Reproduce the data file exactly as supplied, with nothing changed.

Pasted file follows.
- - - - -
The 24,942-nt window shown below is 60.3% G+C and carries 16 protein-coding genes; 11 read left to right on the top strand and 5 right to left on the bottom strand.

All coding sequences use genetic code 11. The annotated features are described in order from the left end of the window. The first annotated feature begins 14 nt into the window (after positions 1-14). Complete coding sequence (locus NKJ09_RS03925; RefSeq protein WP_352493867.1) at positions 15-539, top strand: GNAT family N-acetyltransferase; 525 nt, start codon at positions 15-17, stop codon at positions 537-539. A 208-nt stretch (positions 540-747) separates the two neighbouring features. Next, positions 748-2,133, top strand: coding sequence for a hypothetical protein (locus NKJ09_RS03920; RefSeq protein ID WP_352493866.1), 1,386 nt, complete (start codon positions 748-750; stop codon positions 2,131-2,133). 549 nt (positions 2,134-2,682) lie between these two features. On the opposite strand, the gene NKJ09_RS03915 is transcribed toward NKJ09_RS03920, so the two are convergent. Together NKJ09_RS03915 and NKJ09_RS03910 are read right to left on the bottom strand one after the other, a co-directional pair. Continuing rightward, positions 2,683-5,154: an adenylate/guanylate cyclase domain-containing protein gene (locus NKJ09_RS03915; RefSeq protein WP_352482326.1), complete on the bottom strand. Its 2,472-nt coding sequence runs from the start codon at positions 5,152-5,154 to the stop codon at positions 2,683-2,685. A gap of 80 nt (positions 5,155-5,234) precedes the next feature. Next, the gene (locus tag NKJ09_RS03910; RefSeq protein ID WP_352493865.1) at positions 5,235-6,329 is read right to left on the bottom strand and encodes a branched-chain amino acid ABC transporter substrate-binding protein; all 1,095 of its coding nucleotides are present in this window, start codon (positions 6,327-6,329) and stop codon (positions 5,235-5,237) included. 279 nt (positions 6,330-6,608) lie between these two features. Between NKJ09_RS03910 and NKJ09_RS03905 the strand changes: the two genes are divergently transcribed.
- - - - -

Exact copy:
The 24,942-nt window shown below is 60.3% G+C and carries 16 protein-coding genes; 11 read left to right on the top strand and 5 right to left on the bottom strand.

All coding sequences use genetic code 11. The annotated features are described in order from the left end of the window. The first annotated feature begins 14 nt into the window (after positions 1-14). Complete coding sequence (locus NKJ09_RS03925; RefSeq protein WP_352493867.1) at positions 15-539, top strand: GNAT family N-acetyltransferase; 525 nt, start codon at positions 15-17, stop codon at positions 537-539. A 208-nt stretch (positions 540-747) separates the two neighbouring features. Next, positions 748-2,133, top strand: coding sequence for a hypothetical protein (locus NKJ09_RS03920; RefSeq protein ID WP_352493866.1), 1,386 nt, complete (start codon positions 748-750; stop codon positions 2,131-2,133). 549 nt (positions 2,134-2,682) lie between these two features. On the opposite strand, the gene NKJ09_RS03915 is transcribed toward NKJ09_RS03920, so the two are convergent. Together NKJ09_RS03915 and NKJ09_RS03910 are read right to left on the bottom strand one after the other, a co-directional pair. Continuing rightward, positions 2,683-5,154: an adenylate/guanylate cyclase domain-containing protein gene (locus NKJ09_RS03915; RefSeq protein WP_352482326.1), complete on the bottom strand. Its 2,472-nt coding sequence runs from the start codon at positions 5,152-5,154 to the stop codon at positions 2,683-2,685. A gap of 80 nt (positions 5,155-5,234) precedes the next feature. Next, the gene (locus tag NKJ09_RS03910; RefSeq protein ID WP_352493865.1) at positions 5,235-6,329 is read right to left on the bottom strand and encodes a branched-chain amino acid ABC transporter substrate-binding protein; all 1,095 of its coding nucleotides are present in this window, start codon (positions 6,327-6,329) and stop codon (positions 5,235-5,237) included. 279 nt (positions 6,330-6,608) lie between these two features. Between NKJ09_RS03910 and NKJ09_RS03905 the strand changes: the two genes are divergently transcribed.